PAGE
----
Date of this Version
The Journal of Clinical Investigation
The formation of a long-lasting memory requires a transcription-dependent consolidation period that converts a short-term memory into a long-term memory. Nuclear receptors compose a class of transcription factors that regulate diverse biological processes, and several nuclear receptors have been implicated in memory formation. Here, we examined the potential contribution of nuclear receptors to memory consolidation by measuring the expression of all 49 murine nuclear receptors after learning. We identified 13 nuclear receptors with increased expression after learning, including all 3 members of the Nr4a subfamily. These CREB-regulated Nr4a genes encode ligand-independent “orphan” nuclear receptors. We found that blocking NR4A activity in memory-supporting brain regions impaired long-term memory but did not impact short-term memory in mice. Further, expression of Nr4a genes increased following the memory-enhancing effects of histone deacetylase (HDAC) inhibitors. Blocking NR4A signaling interfered with the ability of HDAC inhibitors to enhance memory. These results demonstrate that the Nr4a gene family contributes to memory formation and is a promising target for improving cognitive function.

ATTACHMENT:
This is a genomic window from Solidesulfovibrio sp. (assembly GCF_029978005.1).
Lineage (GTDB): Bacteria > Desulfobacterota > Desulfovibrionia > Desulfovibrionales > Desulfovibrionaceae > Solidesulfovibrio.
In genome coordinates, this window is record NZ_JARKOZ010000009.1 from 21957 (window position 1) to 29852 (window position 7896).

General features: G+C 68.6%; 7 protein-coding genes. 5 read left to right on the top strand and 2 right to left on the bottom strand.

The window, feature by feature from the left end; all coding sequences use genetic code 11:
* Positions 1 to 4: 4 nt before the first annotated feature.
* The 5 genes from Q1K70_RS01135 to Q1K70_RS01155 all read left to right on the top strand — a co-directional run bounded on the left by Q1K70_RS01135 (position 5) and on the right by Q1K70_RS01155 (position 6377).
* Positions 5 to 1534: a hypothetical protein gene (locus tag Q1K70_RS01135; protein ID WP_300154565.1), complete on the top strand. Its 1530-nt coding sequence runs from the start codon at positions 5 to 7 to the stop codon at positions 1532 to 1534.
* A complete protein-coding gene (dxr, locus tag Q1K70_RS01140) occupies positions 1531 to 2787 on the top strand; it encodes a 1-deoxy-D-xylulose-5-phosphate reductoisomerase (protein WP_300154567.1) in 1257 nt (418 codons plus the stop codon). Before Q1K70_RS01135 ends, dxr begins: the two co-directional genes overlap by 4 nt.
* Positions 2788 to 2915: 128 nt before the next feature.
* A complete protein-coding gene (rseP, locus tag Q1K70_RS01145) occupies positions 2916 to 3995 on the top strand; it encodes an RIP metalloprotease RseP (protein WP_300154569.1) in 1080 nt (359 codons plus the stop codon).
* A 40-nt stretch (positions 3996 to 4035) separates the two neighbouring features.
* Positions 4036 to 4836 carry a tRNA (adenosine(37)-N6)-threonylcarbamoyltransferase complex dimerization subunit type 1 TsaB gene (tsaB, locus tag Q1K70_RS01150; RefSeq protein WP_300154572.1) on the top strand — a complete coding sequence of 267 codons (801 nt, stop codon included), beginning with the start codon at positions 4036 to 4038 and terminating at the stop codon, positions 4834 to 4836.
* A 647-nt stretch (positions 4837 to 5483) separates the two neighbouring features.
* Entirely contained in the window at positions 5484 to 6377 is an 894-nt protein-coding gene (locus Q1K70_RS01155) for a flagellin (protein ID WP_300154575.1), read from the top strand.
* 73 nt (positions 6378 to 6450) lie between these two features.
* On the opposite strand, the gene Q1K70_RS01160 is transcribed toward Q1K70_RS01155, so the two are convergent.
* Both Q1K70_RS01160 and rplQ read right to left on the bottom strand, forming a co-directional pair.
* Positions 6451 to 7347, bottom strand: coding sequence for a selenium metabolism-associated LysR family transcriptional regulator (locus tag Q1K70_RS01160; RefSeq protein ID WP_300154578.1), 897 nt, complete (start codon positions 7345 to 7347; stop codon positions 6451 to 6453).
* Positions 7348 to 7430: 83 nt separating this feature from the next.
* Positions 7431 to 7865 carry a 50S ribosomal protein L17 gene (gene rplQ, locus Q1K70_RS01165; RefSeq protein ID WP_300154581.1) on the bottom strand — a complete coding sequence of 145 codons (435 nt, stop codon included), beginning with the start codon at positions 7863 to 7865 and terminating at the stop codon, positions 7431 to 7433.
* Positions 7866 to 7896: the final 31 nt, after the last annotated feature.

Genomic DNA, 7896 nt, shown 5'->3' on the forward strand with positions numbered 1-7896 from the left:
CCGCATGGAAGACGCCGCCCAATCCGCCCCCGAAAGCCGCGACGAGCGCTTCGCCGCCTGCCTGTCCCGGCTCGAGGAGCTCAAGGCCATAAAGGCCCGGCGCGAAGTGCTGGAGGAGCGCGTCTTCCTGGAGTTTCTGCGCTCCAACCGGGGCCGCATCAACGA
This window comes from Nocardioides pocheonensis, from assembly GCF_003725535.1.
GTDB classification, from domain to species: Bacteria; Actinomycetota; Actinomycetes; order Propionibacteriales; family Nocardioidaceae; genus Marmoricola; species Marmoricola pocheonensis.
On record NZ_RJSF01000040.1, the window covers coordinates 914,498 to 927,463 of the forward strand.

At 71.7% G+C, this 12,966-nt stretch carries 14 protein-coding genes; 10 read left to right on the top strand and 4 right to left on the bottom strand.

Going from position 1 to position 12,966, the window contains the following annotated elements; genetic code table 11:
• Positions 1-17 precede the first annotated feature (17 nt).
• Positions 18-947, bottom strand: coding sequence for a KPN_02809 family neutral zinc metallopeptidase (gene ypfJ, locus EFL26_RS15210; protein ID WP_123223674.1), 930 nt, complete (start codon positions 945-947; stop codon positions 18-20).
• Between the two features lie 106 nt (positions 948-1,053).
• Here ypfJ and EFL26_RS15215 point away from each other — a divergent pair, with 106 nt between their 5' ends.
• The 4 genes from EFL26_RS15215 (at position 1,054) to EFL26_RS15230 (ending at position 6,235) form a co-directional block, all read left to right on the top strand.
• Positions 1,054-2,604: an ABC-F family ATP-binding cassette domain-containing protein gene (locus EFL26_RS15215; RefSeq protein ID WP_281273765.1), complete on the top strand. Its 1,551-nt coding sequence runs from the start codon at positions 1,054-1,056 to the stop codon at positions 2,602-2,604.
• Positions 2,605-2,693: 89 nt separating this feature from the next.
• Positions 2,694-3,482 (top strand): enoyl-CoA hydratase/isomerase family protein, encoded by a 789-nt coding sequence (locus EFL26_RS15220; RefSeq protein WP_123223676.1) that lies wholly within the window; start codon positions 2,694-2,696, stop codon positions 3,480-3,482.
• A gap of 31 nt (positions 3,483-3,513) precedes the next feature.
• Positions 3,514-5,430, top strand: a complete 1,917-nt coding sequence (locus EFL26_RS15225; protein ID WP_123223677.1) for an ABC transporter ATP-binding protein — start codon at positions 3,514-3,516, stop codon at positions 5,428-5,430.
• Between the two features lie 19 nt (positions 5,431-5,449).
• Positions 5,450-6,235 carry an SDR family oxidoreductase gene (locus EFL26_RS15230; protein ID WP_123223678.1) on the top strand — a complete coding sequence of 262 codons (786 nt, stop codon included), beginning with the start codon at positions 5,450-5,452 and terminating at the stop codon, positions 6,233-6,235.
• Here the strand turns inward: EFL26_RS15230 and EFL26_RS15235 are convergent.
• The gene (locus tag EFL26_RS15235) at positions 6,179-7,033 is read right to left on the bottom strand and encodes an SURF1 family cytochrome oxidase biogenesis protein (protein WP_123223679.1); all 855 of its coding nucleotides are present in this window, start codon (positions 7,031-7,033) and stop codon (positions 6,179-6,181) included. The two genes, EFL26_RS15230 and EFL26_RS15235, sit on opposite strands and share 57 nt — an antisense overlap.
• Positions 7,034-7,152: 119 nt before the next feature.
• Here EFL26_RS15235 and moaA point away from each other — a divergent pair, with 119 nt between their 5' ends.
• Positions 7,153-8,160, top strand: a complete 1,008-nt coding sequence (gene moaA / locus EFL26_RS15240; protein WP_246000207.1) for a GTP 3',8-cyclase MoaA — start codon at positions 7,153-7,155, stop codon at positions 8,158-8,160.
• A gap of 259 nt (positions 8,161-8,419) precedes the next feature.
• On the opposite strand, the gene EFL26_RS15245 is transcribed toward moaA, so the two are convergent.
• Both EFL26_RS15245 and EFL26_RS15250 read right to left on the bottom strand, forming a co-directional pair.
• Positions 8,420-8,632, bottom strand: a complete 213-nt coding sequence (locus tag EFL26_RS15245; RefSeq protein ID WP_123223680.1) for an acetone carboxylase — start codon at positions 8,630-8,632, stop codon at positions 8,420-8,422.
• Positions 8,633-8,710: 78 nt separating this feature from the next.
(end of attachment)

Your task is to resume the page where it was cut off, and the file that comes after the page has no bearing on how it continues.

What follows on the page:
Originally published in the Journal of Clinical Investigation by the American Society for Clinical Investigation (ASCI). Reproduced with permission.
Additional FilesSupplemental Data_NR4A nuclear receptors support memory enhancement.pdf (7564 kB)
Date Posted: 26 July 2017
This document has been peer reviewed.